The Taliban has carried out the first major cabinet reshuffle since retaking Afghanistan to consolidate power in a fractured movement and weaken the once-feared Haqqani Network, intelligence sources have told The National.
The group downplayed this week’s appointment of Maulvi Abdul Kabir as acting prime minister “in order to ensure there are no obstacles and delays in the affairs of the administration”, after they said leader Hasan Akhund, 78, would be taking time off to “rest due to an illness”.
While the announcement was portrayed as a simple bureaucratic move, Mr Kabir is a powerful force in the administration.
Believed to be in his early 60s, he was the last prime minister of Afghanistan before the fall of the Taliban regime as the US invaded in 200 and he played a key role in the Doha talks with the US about their withdrawal. He is understood to have considerable influence with the Taliban’s supreme leader Haibatullah Akhundzada.
He is also linked to several terrorist attacks, including the 2007 attack on the Afghan parliament that killed 50 people, including five MPs. He is under UN sanctions and reportedly has ties to Afghanistan’s lucrative drug trade.
“The promotion is a reward for his loyalty to Haibatullah,” said one former security official. “We should expect to see more such appointments where those obedient to Haibatullah are rewarded.”
“Haibatullah Akhundzada has gone with [Mr Kabir], who was part of the Taliban during Mullah Omar’s time in the late 1990s up until 2001,” said Kabir Taneja, a fellow at the Observer Research Foundation.
“This way, Akhundzada is keeping both intra-tribal issues in check and also protecting power by not allowing the ‘newer’ power brokers in Kabul,” he added.
Rahmatullah Nabil, a former Afghan spy chief, said the decision was a definitive move to not only reinforce control but also quell any future conflict.
“The decision of selecting a successor to Mullah Hasan seems both definitive and intricate as it aims to reduce competition among other Taliban leaders for the position that will be vacant after [Mr Akhund’s] departure,” he told The National.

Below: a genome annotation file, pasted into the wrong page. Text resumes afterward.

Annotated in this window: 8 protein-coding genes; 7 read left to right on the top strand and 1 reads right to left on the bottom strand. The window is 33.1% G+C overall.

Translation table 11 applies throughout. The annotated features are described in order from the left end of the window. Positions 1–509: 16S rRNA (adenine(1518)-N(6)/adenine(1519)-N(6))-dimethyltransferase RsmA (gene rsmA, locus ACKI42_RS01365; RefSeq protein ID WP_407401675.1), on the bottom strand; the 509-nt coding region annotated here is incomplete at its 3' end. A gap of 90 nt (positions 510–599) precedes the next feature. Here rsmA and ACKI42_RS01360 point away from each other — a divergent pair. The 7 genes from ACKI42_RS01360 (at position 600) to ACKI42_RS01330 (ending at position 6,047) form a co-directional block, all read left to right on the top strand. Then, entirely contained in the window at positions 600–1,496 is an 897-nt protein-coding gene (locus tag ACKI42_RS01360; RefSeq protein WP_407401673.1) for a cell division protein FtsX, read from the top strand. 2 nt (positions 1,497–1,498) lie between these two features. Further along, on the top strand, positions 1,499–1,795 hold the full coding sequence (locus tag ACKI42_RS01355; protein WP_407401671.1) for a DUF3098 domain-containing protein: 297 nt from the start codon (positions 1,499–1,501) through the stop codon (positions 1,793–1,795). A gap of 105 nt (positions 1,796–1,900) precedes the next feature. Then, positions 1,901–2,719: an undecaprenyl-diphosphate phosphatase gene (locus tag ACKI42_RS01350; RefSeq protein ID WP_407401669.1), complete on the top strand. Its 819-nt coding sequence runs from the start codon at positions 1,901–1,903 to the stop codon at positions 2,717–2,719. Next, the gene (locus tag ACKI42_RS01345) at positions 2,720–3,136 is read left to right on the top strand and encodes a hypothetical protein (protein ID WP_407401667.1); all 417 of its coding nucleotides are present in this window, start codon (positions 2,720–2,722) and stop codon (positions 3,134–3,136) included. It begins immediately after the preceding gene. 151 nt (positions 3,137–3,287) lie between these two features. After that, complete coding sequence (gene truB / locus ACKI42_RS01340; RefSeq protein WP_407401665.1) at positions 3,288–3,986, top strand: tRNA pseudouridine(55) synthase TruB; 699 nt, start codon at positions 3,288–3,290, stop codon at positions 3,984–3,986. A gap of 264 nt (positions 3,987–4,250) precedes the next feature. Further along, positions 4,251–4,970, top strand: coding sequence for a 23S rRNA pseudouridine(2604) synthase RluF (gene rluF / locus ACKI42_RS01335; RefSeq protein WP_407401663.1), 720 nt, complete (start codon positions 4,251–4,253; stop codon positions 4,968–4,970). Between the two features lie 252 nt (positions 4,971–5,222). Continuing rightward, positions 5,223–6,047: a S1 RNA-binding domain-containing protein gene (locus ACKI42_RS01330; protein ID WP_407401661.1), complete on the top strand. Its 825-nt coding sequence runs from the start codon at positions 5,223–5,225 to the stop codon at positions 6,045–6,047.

“It is also a soft signal to [first deputy prime pinister] Mullah Baradar and [defence minister] Mullah Yaqoob that they are not as powerful within the Taliban movement,” he said.
However, Mr Kabir’s appointment is also indicative of fracturing fault lines within the Taliban, the analysts said.
“It showcases Akhundzada’s own paranoia and mistrust with regard to the many power centres in Kabul that are, by most accounts, frustrated by his doggedness on issues such as girls' education and other points of ideological friction,” Mr Taneja said.
"Kabir being appointed as a stand-in for the Prime Minister, instead of Mullah Baradar, who is the first deputy, gives a glimpse of how the divisions are set up within the Taliban,” he said.
Most significantly, though, Mr Kabir’s appointment is thought to be an attempt to weaken the influence of the Haqqani family, which shares power with them in the current government of Afghanistan.
There have been reports of a growing rift between the Taliban’s supreme leader and the Haqqani network, which was founded in the 1970s and was one of the most powerful and feared groups in the Afghan insurgency. It gave the Taliban critical support during the long insurgency against the US.
In a gathering to commemorate the anniversary of the death of the Taliban’s founder Mullah Omar last week, Sirajuddin Haqqani alluded to the reshuffle within the Taliban’s government.
“We should not monopolise the government and make it small so that only individuals from our religious seminaries see themselves involved in it. Everyone is part of this government,” he said.
Mr Kabir is from the Paktia province and belongs to the Zadran tribe, like the Haqqani family, and as such his appointment is considered to be a move to weaken their influence in the region.
“It not only aims to appease the Loy Paktia [the greater eastern region] by choosing a second-in-command from that region, but also undermines Siraj who does not enjoy a friendly relationship with Kandahar, nor with Kabir,” Mr Nabil said, referring to Sirajuddin Haqqani, who is the Interior Minister in the Taliban government and the leader of the Haqqani Network.
“This appointment could also pave the way for the replacement of the Haqqanis,” Mr Nabil suggested.